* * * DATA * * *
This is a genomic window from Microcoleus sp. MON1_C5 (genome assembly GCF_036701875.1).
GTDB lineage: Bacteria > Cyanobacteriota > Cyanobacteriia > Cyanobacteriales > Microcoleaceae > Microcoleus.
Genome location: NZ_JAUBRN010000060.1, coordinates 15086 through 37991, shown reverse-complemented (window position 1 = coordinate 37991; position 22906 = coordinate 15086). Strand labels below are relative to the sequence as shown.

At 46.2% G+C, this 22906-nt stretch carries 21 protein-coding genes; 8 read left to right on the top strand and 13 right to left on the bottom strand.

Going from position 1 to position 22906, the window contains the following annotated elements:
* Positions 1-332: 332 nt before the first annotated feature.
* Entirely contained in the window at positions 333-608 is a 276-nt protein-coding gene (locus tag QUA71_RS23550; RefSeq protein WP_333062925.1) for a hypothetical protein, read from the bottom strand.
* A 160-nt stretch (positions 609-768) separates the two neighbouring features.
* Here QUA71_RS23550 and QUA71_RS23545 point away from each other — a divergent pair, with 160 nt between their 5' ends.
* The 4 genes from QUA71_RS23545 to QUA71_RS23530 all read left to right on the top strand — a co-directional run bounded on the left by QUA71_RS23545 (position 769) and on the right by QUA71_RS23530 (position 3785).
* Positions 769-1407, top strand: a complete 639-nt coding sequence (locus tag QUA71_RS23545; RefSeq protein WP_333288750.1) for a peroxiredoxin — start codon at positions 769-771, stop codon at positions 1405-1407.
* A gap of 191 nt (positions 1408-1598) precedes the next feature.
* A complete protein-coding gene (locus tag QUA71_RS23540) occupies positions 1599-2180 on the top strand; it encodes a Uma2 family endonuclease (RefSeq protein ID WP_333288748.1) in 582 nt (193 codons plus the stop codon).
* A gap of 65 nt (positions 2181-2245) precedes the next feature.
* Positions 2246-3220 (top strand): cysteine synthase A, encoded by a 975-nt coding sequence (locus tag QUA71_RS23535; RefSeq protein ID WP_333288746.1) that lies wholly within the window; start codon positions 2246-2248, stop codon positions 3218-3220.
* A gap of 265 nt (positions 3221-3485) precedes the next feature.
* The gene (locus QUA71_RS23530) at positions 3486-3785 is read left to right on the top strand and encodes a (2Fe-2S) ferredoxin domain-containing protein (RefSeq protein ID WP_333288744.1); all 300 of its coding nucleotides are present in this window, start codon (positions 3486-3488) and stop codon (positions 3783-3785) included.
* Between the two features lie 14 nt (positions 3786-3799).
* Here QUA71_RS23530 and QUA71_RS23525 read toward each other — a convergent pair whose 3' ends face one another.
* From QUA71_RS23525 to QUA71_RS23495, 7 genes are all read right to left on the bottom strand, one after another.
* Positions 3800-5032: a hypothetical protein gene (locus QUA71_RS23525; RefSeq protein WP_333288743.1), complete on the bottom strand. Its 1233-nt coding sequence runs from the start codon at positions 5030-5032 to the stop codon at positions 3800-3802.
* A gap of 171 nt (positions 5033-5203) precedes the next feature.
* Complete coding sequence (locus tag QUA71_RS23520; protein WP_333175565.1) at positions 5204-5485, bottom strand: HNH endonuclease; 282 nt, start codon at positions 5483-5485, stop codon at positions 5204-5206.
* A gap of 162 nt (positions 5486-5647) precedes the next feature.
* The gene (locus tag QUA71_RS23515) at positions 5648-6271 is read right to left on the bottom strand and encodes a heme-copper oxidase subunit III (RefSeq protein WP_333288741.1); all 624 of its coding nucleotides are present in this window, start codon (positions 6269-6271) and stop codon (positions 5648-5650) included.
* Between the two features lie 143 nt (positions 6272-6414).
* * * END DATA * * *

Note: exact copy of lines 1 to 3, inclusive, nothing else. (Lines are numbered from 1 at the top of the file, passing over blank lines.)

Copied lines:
This is a genomic window from Microcoleus sp. MON1_C5 (genome assembly GCF_036701875.1).
GTDB lineage: Bacteria > Cyanobacteriota > Cyanobacteriia > Cyanobacteriales > Microcoleaceae > Microcoleus.
Genome location: NZ_JAUBRN010000060.1, coordinates 15086 through 37991, shown reverse-complemented (window position 1 = coordinate 37991; position 22906 = coordinate 15086). Strand labels below are relative to the sequence as shown.